What are KUMQUATS and what do they taste like?
What grocery store can i get them at?
Can I get Kumquats in Canada? If so, when is the BEST time to buy them?
- Irina CLv 61 decade agoFavorite Answer
it is citrus looks like small orangea or lemons
The actual fruit of the kumquat tastes horrible. It's much too sour to be considered a good snack. However, the skin of the kumquat is just moderately sour, and has a good citrus-y flavor.
at my state FL any where
- ♥ Susan §@¿@§ ♥Lv 51 decade ago
You should be able to get Kumquats in your local Mega Mart in the Fresh Fruit section.
Definition: [KUHM-kwaht] This pigmy of the citrus family looks like a tiny oval or round orange. It's cultivated in China, Japan and the United States. The edible golden orange rind is sweet, while the rather dry flesh is very tart. The entire fruit--skin and flesh--is eaten, and very ripe fruit can be sliced and served raw in salads or as a garnish. The kumquat is more likely to be found cooked, however, either candied or pickled whole or in preserves or marmalades. Fresh kumquats are available from November to March. Look for firm fruit without blemishes. Refrigerate wrapped in a plastic bag for up to a month. Kumquats contain good amounts of potassium and vitamins A and C.
- Soda PopinskiLv 61 decade ago
The kumquat or cumquat is a small fruit-bearing tree in the genus Fortunella. Its fruit (which is also called "kumquat") closely resembles those of the related genus Citrus, and, like that genus, it is also classified in the flowering plant family Rutaceae.
It is a slow-growing, evergreen shrub or small tree, from 2.5-4.5 m tall, with dense branches, sometimes bearing small thorns. The leaves are dark glossy green, and the flowers pure white, similar to citrus flowers, borne singly or clustered in the leaf-axils.
Kumquats originated in China (they are noted in literature dating to the 12th century), and have long been cultivated there and in Japan. They were introduced to Europe in 1846 by Robert Fortune, collector for the London Horticultural Society, and shortly thereafter into North America. Originally placed in the genus Citrus, they were transferred to the genus Fortunella in 1915.
There are four species currently accepted, including Hong Kong Wild Kumquat (Fortunella hindsii), Marumi Kumquat (Fortunella japonica), Meiwa Kumquat (Fortunella crassifolia), and Nagami Kumquat (Fortunella margarita).
The kumquat may be crossed with other members of the Rutaceae family, most notably Citrus and trifoliate orange. Some examples of Citrofortunella hybrids are the limequat, orangequat, and calamondin.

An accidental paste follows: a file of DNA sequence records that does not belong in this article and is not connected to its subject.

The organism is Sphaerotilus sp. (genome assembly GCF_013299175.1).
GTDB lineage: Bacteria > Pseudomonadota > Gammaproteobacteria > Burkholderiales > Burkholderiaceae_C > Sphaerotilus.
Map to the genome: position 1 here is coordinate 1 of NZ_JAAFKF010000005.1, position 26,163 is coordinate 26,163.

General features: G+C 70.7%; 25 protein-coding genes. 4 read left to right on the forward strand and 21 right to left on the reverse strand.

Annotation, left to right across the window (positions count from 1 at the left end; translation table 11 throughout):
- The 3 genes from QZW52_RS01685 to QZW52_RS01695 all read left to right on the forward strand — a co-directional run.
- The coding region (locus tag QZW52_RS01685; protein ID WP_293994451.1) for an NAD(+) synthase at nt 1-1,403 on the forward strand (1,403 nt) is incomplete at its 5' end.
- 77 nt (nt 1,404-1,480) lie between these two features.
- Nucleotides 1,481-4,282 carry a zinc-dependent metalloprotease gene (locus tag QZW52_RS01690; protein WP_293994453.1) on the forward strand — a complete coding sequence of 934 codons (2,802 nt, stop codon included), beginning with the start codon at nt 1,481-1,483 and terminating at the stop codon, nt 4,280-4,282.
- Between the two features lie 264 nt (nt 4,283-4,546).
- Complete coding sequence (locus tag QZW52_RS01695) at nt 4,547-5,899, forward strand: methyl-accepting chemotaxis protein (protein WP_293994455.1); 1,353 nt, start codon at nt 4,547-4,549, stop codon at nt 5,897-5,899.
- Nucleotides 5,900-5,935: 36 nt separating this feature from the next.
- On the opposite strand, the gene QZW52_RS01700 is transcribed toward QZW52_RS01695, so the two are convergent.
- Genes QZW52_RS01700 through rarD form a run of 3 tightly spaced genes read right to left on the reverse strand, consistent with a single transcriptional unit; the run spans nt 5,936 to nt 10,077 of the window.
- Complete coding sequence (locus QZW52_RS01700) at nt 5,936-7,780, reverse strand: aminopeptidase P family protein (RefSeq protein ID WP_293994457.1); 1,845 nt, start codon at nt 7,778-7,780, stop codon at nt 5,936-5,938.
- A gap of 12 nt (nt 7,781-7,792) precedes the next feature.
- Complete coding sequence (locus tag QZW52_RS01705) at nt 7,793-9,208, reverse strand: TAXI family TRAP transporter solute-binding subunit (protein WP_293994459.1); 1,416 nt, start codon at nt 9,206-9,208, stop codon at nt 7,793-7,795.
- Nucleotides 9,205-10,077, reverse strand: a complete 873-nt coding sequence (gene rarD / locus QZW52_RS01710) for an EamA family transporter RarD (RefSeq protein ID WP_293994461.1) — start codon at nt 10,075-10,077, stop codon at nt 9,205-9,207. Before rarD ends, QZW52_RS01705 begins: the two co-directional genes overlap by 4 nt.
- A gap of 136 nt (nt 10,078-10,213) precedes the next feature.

In appearance the kumquat fruit (generally called simply "kumquat") resembles a miniature oval or oblong orange, 3-5 cm long and 2-4 cm wide. Depending on variety, peel color ranges from yellow to red. A Nagami kumquat has an oval shape, while a Marumi kumquat is round.
Kumquat fruit is generally in season from late November to February, and can be found in most food markets with other produce.
Kumquats are frequently eaten whole; the skin is sweet and the inner fruit tart. The juicy center is often too sour to eat; in this case it is thrown away after the rind is nibbled off and consumed. The fruit is considered ripe when it reaches a yellowish-orange stage, and has just shed the last tint of green. A variety of kumquat grown in Hong Kong has a rather sweet rind compared to the rinds of other citrus fruits.
Culinary uses include: candying and kumquat preserves, marmalade, and jelly. Kumquats appear more commonly in the modern market as a martini garnish, replacing the classic olive. They add a nice zest to a salad; just slice and toss them in. A liqueur can also be made by macerating kumquats in vodka or other clear spirit.
The Cantonese often preserve kumquats in salt. A batch of the fruit is buried in dry salt inside a glass jar. Over time, all the juice from the fruit is extracted through osmosis into the salt. The fruits in the jar become shrunken, wrinkled, and dark brown in color, and the salt combines with the juice to become a dark brown brine. A few salted kumquats with a few teaspoons of the brine/juice may be mixed with hot water to make a remedy for sore throats. A jar of such preserved kumquats can last several years.Source(s): http://en.wikipedia.org/wiki/Kumquat
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- 1 decade ago
they are a very bitter (tart) fruit but i have had some kumquat jam and it was to die for..but of course it had a lot of sugar added... i think your large chain grocers would have them...
- bdancer43Lv 41 decade ago
They're minature Oranges, and that is what they taste like, only a little sour. But they are very good.
- pandaLv 61 decade ago
they are yummy lil citrus things you can just pop them in your mouth peel and all if you want.. i love them
- mad mancLv 41 decade ago
there small oranges they taste bloody awful
- 1 decade ago
I don't know and don't careSource(s): WISDOM